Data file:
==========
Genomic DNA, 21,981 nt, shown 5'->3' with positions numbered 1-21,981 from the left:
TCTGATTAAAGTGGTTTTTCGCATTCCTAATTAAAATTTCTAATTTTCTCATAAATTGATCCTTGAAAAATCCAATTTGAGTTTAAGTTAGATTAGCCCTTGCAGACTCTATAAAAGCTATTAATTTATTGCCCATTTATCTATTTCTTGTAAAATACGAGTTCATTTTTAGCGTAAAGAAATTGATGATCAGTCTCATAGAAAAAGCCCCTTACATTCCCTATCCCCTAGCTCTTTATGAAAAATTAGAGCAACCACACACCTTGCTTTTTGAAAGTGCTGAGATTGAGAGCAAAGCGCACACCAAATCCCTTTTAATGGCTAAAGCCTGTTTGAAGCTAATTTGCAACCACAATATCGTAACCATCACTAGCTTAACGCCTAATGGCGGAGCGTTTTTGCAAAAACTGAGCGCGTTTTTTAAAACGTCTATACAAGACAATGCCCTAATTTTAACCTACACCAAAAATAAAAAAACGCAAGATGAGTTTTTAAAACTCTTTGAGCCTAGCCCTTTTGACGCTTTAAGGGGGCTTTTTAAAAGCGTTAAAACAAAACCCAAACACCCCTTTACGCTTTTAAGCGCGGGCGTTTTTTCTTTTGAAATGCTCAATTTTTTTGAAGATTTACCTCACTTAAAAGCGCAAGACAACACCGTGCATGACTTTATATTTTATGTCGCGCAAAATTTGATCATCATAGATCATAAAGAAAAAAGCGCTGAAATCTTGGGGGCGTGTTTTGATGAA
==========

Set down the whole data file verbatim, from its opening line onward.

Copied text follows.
Genomic DNA, 21,981 nt, shown 5'->3' with positions numbered 1-21,981 from the left:
TCTGATTAAAGTGGTTTTTCGCATTCCTAATTAAAATTTCTAATTTTCTCATAAATTGATCCTTGAAAAATCCAATTTGAGTTTAAGTTAGATTAGCCCTTGCAGACTCTATAAAAGCTATTAATTTATTGCCCATTTATCTATTTCTTGTAAAATACGAGTTCATTTTTAGCGTAAAGAAATTGATGATCAGTCTCATAGAAAAAGCCCCTTACATTCCCTATCCCCTAGCTCTTTATGAAAAATTAGAGCAACCACACACCTTGCTTTTTGAAAGTGCTGAGATTGAGAGCAAAGCGCACACCAAATCCCTTTTAATGGCTAAAGCCTGTTTGAAGCTAATTTGCAACCACAATATCGTAACCATCACTAGCTTAACGCCTAATGGCGGAGCGTTTTTGCAAAAACTGAGCGCGTTTTTTAAAACGTCTATACAAGACAATGCCCTAATTTTAACCTACACCAAAAATAAAAAAACGCAAGATGAGTTTTTAAAACTCTTTGAGCCTAGCCCTTTTGACGCTTTAAGGGGGCTTTTTAAAAGCGTTAAAACAAAACCCAAACACCCCTTTACGCTTTTAAGCGCGGGCGTTTTTTCTTTTGAAATGCTCAATTTTTTTGAAGATTTACCTCACTTAAAAGCGCAAGACAACACCGTGCATGACTTTATATTTTATGTCGCGCAAAATTTGATCATCATAGATCATAAAGAAAAAAGCGCTGAAATCTTGGGGGCGTGTTTTGATGAA